Monday, December 5, 2011

Mississippi Site of New Clean Energy Factory

"Smart" windows by Soladigm change color to adjust to light
 making it possible to cool or warm a room.

In the fight to entice green manufacturing jobs to set up shop in their corner of America, I always thought it'd be Texas that was going to give California the biggest run for its money.  The race to lock down budding cleantech companies of the future was, for a pretty long time, between these two heavyweights. 

And while Rick Perry and UCLA duke out how much damage the Lone Star really did in Cali job loss, the more interesting story lies in clean start-ups heading off to a state not usually noted for embracing these types of companies.

That'd be Mississippi.  From Dana Hull of San Jose Mercury News:

          Soladigm [a company that makes “smart windows”] chose to locate its manufacturing    in Olive Branch, Miss., after Mississippi offered an enticing package that included a $4        million grant and a $40 million long-term, low-interest loan. The upshot is that 300        manufacturing jobs are being created in Mississippi instead of California. Mississippi has also lured San Jose solar startup Stion, which will build manufacturing facilities in     Hattiesburg..” - Dana Hull, Silicon Valley, Mercury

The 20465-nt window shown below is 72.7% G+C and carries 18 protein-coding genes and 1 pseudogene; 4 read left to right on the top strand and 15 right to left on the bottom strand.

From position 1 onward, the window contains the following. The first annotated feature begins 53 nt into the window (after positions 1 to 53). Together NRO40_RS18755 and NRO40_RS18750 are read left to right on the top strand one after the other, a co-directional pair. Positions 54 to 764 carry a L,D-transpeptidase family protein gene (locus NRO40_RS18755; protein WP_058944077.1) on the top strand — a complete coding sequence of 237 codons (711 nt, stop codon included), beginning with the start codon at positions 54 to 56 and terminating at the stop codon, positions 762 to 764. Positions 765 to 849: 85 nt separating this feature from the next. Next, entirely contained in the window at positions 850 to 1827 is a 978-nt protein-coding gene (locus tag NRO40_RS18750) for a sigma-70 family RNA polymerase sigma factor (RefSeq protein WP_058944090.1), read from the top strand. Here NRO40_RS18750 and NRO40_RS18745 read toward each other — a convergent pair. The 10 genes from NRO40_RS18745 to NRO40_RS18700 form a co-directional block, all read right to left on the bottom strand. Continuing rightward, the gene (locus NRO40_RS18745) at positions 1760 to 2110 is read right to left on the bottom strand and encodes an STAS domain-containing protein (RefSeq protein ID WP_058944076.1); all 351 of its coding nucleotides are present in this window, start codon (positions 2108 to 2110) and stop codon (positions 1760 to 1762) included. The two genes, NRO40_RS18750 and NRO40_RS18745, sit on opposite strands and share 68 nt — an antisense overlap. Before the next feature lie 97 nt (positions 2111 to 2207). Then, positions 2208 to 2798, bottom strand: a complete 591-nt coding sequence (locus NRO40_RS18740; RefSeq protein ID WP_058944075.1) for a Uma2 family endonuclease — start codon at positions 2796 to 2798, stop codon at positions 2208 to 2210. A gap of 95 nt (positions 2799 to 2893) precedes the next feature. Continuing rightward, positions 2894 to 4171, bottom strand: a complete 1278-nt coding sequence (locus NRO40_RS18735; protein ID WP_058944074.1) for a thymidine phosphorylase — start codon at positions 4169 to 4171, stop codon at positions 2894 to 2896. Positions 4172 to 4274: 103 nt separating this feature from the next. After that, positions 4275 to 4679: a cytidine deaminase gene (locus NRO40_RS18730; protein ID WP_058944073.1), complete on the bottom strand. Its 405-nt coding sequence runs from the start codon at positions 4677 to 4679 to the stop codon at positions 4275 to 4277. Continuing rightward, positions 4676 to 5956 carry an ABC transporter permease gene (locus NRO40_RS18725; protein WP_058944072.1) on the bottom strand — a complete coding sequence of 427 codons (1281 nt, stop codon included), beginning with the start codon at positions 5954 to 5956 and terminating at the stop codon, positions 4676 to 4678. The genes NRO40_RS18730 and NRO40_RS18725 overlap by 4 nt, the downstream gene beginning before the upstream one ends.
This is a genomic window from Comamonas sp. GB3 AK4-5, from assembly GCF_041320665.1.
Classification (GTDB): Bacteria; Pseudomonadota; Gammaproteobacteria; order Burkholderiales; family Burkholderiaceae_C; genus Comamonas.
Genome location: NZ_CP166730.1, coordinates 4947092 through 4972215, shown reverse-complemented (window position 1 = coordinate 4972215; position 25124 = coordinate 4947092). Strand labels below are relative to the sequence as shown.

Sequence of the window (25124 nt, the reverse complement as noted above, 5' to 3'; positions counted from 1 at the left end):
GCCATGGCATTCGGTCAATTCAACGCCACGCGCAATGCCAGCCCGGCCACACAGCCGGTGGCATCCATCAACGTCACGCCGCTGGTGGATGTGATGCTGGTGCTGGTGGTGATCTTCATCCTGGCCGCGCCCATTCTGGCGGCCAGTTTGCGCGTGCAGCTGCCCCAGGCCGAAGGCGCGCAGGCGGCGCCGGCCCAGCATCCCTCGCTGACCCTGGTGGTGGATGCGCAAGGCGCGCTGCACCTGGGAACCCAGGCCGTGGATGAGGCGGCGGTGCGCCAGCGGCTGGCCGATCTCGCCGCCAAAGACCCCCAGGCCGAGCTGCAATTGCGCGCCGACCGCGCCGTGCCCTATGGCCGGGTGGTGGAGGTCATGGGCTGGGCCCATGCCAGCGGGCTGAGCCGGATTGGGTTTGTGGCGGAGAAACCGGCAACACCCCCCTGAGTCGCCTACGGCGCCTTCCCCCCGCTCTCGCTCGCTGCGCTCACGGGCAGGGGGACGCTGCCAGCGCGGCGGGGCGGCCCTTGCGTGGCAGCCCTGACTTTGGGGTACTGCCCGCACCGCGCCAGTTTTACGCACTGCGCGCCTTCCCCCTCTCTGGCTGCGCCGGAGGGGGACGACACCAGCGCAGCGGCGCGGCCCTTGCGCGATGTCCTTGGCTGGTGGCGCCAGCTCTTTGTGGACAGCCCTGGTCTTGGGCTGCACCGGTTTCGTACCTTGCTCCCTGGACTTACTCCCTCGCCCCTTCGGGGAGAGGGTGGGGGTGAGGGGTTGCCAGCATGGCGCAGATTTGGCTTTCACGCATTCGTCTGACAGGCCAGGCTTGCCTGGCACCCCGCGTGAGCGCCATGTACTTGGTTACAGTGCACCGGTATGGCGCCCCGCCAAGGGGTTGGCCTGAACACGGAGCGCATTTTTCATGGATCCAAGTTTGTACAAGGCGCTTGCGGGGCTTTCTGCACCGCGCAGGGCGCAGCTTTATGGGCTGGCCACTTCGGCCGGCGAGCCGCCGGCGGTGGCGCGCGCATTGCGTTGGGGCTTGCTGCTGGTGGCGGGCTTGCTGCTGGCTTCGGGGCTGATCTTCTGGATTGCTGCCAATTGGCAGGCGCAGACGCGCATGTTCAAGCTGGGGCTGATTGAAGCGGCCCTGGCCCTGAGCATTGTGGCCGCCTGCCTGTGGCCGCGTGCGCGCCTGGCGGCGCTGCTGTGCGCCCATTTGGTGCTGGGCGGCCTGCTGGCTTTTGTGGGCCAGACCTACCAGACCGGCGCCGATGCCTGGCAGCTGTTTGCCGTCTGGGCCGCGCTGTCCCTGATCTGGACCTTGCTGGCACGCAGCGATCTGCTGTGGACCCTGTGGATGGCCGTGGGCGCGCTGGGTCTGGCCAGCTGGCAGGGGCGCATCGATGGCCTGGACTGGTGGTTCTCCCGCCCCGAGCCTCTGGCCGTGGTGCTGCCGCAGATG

(Note: The technical term for smart windows is “Electrochromic windows,” which, according to Soladigm’s web site, are so called because they change colors to reflect or absorb light when a low-voltage electrical current is applied. The ability makes it possible to cool or warm up a room and thereby save energy costs).

As Ms. Hull's article goes onto state here, Mississippi is not the only one successfully peeling off new green businesses from the Golden State, which still has a fourth of the nation's solar industry.  That being said, it's pretty interesting to me that a state currently ranking 41st in total renewable electricity generation per year  just grabbed two, count 'em, two clean companies right out from under the state with the highest energy standards, as well as a clean energy public investment fund worth $30 million.

Still, I love this story for two reasons: one, a competitive public investment environment is beginning to develop around the clean industry, and two, states that weren't even on the map a couple years ago are putting enough capital behind their interest to make the frontrunners have to change their game a little.  It may be annoying for California in the short run, but it could absolutely serve their clean energy policies well in the long term.

And hey, I'd rather read about jobs going from Silicon Valley to Olive Branch than from Massachusetts to Wuhan.

Donal Thoms-Cappello is a freelance writer for Rotor Clip Company.

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